Sam & Max: Hit the Road
Release Date: November 1993
Platform Played On: PC
2018 Placement: #23 (-9)
What It Is:
A staple of the point-and-click adventure genre, Sam and Max is a glorious game where you control Sam (and try to control Max) as they hit the road and go on an adventure. They go everywhere, from the World’s Largest Ball of Twine to Bumpusville (a play on Graceland) to the Celebrity Vegetable Museum. You navigate the world and find clues and items that unlock new locations to visit, all the while keeping track of your inventory and what puzzles you need to solve at every location. There’s no combat, just puzzles and navigating dialogue.
And that dialogue is also funny as hell. Max is an asshole, and Sam tries to keep him in line but isn’t exactly the greatest either. They’re set on a case to find a missing Bigfoot and everything about every situation they get in is absurd but also hilarious. A large chunk of the formation of my particular brand of humor can be traced back to LucasArts’ point-and-click adventures – and Sam and Max is just pure gold from start to finish.
Why It’s Important To Me:
Okay, maybe I should have saved that “formation of my humor” bit for this part, because that’s a huge reason this game sticks in my mind. I wasn’t much of a PC gamer but I replayed Hit the Road constantly growing up, to the point that I could easily navigate this wide open-world puzzle game. It’s one of those games where every time I boot it up I just feel happy and at home. At one point in my life I could probably have recited at least half the dialogue of this game from memory.
It also was one of the games that made me fall in love with point-and-click adventures as a genre. While it’s lost its luster nowadays (as my patience for solving incredibly obtuse puzzles has lessened as I’ve grown older) I still hold the genre on a high pedestal. LucasArts killed it in the 90s with their point-and-click adventure games and I really consider them to be a cornerstone of my childhood in gaming.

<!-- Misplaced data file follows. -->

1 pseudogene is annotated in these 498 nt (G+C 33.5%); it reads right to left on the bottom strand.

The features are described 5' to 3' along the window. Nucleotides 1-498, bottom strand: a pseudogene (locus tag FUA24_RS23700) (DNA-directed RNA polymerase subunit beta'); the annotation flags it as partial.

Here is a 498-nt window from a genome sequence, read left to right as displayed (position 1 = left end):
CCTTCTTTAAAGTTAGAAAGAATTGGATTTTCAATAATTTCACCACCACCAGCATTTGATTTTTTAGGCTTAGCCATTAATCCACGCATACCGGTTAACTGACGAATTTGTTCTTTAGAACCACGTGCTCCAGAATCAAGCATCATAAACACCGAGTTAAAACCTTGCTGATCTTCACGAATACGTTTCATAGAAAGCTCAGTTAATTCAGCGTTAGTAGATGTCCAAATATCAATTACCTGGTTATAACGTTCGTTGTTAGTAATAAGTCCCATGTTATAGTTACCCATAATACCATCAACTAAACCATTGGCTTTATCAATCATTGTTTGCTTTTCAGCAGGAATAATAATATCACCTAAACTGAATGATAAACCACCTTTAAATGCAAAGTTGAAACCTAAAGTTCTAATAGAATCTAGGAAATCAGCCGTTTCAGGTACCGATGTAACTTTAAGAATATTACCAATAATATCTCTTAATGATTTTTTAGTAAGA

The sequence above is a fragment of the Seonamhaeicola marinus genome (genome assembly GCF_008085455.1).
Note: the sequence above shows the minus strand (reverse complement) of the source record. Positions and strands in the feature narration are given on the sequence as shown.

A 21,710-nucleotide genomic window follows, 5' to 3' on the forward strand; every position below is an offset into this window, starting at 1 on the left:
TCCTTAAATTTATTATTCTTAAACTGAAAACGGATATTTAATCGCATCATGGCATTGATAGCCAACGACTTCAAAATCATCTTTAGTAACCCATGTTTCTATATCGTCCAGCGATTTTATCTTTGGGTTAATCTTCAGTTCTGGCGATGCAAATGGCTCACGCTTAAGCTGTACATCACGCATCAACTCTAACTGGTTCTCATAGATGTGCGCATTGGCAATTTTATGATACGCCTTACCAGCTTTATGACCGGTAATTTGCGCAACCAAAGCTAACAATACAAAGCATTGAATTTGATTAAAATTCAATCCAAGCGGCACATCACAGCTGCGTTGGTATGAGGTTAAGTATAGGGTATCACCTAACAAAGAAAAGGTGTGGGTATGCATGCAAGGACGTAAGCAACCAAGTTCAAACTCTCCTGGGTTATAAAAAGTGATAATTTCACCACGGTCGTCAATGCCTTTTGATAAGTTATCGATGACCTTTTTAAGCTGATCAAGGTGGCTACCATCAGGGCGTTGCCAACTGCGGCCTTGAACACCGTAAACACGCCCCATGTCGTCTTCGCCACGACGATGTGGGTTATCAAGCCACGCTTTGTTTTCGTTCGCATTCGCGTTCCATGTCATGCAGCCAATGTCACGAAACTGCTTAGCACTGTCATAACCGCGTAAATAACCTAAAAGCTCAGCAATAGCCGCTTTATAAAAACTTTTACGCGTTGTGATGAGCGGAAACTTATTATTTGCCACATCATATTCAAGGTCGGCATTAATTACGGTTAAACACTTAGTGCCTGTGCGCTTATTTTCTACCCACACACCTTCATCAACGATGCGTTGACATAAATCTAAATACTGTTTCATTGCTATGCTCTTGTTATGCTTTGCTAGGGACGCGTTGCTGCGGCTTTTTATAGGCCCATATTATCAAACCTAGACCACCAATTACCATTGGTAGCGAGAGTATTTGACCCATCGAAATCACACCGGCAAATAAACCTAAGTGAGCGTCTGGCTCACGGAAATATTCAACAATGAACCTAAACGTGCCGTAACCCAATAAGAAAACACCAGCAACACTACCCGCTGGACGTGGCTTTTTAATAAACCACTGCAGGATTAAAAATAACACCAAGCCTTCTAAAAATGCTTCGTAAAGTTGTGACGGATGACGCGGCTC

My Strongest Memory:
Getting stuck at the Mystery Vortex. Getting stuck at the World’s Largest Ball of Time. Getting stuck at Bumpusville. Honestly I got stuck a lot in this game and had to confer with friends who also played it. Back before the days of GameFAQs and YouTube, the only way to solve getting stuck was to crowdsource with your gaming buddies. And that was a lot of the fun of this game: figuring out the puzzles together. One of us would get stuck somewhere and we’d all chip in to bail them out before getting stuck somewhere else. It was the water cooler talk of elementary school.
It was also the first game that made me fervently wish for a sequel. I longed for a new Sam and Max entry, prayed for it. When Telltale finally revived it I was absolutely ecstatic. Unfortunately their episodic games weren’t up my alley as much as the original – still perfectly fine and I was glad to get more Sam and Max, but boy they didn’t hold a candle to my nostalgia.
Why It’s #32:
Look, here’s the power of this game: mid-typing this entry I went to Steam and bought it so I could replay it because I jazzed myself up over it. It’s $6. You could do a lot worse with $6. And hey, there’s plenty of internet to help you now so you won’t get stuck nearly as much as I did.